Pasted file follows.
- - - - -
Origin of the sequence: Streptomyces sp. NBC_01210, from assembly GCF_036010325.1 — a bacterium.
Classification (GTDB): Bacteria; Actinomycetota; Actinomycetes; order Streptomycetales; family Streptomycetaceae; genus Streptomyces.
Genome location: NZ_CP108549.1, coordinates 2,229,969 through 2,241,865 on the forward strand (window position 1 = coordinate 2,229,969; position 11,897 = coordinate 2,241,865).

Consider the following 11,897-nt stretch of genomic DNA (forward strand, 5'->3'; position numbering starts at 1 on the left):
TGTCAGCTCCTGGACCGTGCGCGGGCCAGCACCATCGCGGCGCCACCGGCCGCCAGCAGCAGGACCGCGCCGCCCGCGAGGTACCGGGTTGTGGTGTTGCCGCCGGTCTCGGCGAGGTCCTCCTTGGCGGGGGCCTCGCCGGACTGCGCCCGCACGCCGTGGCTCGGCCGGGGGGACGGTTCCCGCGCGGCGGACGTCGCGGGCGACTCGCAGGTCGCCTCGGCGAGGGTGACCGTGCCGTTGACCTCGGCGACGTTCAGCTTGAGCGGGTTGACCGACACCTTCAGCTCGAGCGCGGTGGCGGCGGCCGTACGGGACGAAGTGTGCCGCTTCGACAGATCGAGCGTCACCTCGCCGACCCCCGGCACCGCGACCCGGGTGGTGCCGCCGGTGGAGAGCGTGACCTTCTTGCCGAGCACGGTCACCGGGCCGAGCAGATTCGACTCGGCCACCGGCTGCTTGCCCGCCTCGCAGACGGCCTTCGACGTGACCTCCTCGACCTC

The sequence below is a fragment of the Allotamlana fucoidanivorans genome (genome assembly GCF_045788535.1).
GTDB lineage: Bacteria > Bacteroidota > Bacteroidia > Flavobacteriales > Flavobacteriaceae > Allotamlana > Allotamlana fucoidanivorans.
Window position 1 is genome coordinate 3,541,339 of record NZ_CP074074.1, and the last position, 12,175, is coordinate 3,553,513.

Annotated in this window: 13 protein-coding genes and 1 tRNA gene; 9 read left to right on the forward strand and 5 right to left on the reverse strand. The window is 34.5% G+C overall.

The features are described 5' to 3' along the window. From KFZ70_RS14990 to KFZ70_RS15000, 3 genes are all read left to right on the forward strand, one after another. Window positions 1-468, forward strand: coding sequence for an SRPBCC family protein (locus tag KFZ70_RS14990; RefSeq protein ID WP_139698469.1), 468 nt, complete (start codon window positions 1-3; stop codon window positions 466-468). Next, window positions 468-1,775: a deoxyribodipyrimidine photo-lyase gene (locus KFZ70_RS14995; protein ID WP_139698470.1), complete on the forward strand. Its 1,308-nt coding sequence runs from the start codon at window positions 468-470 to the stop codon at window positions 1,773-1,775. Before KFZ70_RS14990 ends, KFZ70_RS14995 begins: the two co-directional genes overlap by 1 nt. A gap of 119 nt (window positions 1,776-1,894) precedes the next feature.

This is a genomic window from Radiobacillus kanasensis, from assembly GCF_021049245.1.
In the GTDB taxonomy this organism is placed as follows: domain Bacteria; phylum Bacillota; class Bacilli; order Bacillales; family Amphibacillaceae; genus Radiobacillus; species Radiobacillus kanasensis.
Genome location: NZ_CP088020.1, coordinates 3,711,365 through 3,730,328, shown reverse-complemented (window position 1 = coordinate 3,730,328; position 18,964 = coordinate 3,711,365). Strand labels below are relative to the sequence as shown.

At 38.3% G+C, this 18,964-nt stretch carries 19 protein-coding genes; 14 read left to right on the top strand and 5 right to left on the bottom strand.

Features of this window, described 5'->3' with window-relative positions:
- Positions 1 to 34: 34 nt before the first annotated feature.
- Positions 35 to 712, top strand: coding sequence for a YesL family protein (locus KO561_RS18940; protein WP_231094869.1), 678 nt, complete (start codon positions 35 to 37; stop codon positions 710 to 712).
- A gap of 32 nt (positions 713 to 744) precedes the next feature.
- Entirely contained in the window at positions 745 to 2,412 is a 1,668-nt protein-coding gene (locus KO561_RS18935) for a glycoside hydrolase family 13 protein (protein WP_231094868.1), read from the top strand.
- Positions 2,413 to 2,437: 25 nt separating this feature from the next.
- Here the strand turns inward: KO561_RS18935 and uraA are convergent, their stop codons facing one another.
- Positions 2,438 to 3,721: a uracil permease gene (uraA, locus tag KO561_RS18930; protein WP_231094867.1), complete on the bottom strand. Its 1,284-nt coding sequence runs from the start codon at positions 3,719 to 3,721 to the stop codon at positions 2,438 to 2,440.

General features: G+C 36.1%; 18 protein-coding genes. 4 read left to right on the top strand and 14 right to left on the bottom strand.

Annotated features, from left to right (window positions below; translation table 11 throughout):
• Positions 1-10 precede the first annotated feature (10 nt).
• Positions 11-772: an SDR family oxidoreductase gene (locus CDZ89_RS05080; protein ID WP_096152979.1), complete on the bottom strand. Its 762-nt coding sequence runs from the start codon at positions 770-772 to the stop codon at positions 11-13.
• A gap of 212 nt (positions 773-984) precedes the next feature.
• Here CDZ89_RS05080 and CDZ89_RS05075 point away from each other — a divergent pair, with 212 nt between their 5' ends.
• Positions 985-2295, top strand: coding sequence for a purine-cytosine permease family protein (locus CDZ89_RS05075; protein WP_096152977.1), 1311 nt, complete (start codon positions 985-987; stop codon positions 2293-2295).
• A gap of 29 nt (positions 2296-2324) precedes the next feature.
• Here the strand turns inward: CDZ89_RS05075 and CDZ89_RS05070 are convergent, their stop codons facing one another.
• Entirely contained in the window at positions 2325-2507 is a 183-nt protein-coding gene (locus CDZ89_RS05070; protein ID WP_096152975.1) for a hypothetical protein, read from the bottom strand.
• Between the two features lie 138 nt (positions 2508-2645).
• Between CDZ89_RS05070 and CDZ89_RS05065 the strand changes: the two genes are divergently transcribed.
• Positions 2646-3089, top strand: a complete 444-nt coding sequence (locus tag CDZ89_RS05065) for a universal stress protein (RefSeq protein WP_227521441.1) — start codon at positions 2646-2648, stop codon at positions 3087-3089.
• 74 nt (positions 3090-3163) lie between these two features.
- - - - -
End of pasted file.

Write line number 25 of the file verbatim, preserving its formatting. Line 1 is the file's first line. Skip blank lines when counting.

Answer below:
• Positions 1-10 precede the first annotated feature (10 nt).